More Troops in Iraq Than Reported
The U.S. uses a number of deceptions, definitional illusions and euphemisms, including counting only “combat forces” and “military personnel,” to drastically undercount the number of U.S. forces involved in Iraq, which are at least twice the number as those quoted in the media.
Even President Bush’s January announcement of a “surge” of 21,500 U.S. troops, opposed by the Joint Chiefs of Staff, has now morphed into 30,000 troops with an additional “headquarters staff” of 3,000, although the currently reported total U.S. military in Iraq is 145,000.
The number of U.S. forces reported by the government, required to occupy a country slightly more than twice the size of Idaho, hides the true extent of vast U.S. resources invested in personnel, material and other costs. The real number is almost impossible to find in government released information even with a great amount of interpretation.
According to GlobalSecurity.org, a public policy organization that provides background information on defense and homeland security, keeping track of American forces has become “significantly more difficult as the military seeks to improve operational security and to deceive potential enemies and the media as to the extent of American operations.”
According to John Pike, director of GlobalSecurity.org, there are a number of other reasons affecting the accurate counting of the number of military forces involved in Iraq. Large numbers of troops are activated with unspecified duties to unspecified areas; many small units from various locations are being mobilized from the army and national guard, which count units differently; and groups rotate in and out of Iraqi so quickly it’s impossible for anyone but the Pentagon to calculated how many are there. The Pentagon tracks these numbers, but Pike says they aren’t telling.
“We only try to nail the numbers down when we think Americans are getting ready to blow someone up,” Pike says. “The Pentagon knows the numbers and we have certainly not done anything to highball it. Certainly, if there’s a chance to release or hold numbers, they are parsimonious.”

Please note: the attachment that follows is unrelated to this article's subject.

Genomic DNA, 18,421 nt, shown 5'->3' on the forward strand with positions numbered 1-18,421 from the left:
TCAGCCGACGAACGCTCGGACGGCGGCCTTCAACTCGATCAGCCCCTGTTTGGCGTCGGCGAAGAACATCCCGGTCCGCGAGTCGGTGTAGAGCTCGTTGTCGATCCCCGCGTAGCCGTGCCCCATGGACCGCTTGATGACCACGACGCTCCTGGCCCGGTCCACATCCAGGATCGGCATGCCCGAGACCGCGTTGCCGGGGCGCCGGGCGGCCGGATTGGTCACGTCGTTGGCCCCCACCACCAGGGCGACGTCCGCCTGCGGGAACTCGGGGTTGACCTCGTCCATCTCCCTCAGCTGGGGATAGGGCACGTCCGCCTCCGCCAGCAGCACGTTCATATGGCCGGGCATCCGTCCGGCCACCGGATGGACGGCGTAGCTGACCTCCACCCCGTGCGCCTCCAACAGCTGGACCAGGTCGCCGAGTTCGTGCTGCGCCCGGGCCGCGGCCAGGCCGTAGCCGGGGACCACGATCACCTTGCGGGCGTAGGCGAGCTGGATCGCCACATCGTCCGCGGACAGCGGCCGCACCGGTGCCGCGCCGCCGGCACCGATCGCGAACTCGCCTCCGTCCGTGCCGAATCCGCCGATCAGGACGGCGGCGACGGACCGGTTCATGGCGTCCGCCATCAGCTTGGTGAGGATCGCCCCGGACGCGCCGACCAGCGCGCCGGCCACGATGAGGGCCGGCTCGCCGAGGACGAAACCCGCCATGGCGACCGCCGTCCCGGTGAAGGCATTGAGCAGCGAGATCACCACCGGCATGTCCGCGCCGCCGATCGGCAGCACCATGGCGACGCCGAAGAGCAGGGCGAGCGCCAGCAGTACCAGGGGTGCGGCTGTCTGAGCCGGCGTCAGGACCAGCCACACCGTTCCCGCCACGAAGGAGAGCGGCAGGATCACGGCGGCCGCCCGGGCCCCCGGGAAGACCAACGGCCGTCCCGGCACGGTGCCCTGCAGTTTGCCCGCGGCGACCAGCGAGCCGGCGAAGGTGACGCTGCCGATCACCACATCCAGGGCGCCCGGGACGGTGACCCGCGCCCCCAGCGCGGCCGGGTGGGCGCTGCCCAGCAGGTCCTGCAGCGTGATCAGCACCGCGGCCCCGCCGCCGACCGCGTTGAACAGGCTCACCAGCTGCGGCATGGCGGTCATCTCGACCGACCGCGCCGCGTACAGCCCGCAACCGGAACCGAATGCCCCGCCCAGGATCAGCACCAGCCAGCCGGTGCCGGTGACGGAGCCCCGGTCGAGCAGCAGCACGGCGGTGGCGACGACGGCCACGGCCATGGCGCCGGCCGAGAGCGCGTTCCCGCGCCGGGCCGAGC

Additionally, private enterprise military “contractors” almost double the number of U.S. forces in Iraq. After four contractors were hung from a bridge in Fallujah in March 2004, the Bush Administration stonewalled congressional efforts to force the Pentagon to release information about the number of contractors in Iraq. Finally, the Pentagon reported a total of 25,000.
In “The Market for Force: The Consequences of Privatizing Security,” Deborah D. Avant, director for the Institute for Global and Internal Studies at George Washington University, reports that official numbers are difficult to find, but “This is the largest deployment of U.S. contractors in a military operation.”
In October, the military’s first census of contractors totaled 100,000, not counting subcontractors, and in February 2007, AP reported 120,000 contractors (which would put Bush’s “surge” closer to 50,000). Contractors, which some call mercenaries, provide support services essential to maintaining the U.S. military presence in Iraq. Ten times the number of contractors employed during the Persian Gulf War, these contract mercenaries now cook meals, interrogate prisoners, fix flat tires, repair vehicles, and provide guard duty.
Military personnel formerly filled these types of jobs until former Secretary of Defense Donald Rumsfeld instituted his “Total Force” plan, which relies on a smaller U.S. military force with “its active and reserve military components, its civil servants, and its contractors.” Senator Jim Webb of Virginia called this a “rent-an-army.”
What are the total of U.S. forces are in Iraq? The government reported 145,000 U.S. military forces in Iraq but John Pike estimates the current total at 150,000. Another 20,000 will arrive as part of the “surge,” a last gasp public relations effort to save the operation from total failure.
John Pike estimates another 30,000 are “in the theater” to provide “Operation Iraqi Freedom” support. The army and marines have another 10,000 to 20,000 in Kuwait, and a nearby air force wing-bombing group has 5,000. Current naval exercises in the Persian Gulf, which represents a show of force against Iran for kidnapping 15 British sailors, include 10,000 U.S. personnel, the carrier groups Eisenhower and the Stennis, and 15 warships.
Add the 120,000 contract mercenaries and the forces involved in the Iraqi operation and the total comes to 300,000 to 360,000, more than twice the “official” figure of 145,000 troops. This isn’t counting the more than 5,000 British combat troops and navy, down from a high of 40,000 during the initial invasion, or the rag-tag remnants of the highly vaulted “Coalition of the Willing,” which has dwindled since the beginning of the occupation to 27 mostly small countries such as Armenia, Estonia, Moldavia and Latvia.
Manipulated figures and private military contractors provide the Bush Administration with political cover to escape public scrutiny and keep injuries, deaths and secret operations out of the public eye. A more accurate and honest view of participation in the Iraqi occupation by the government could give Americans more reason to oppose the waste of lives and resources on this ill-conceived, poorly planned, and disastrous Keystone Cops venture.
Don Monkerud is an California-based writer who follows cultural,
social and political issues. He can be reached at firstname.lastname@example.org.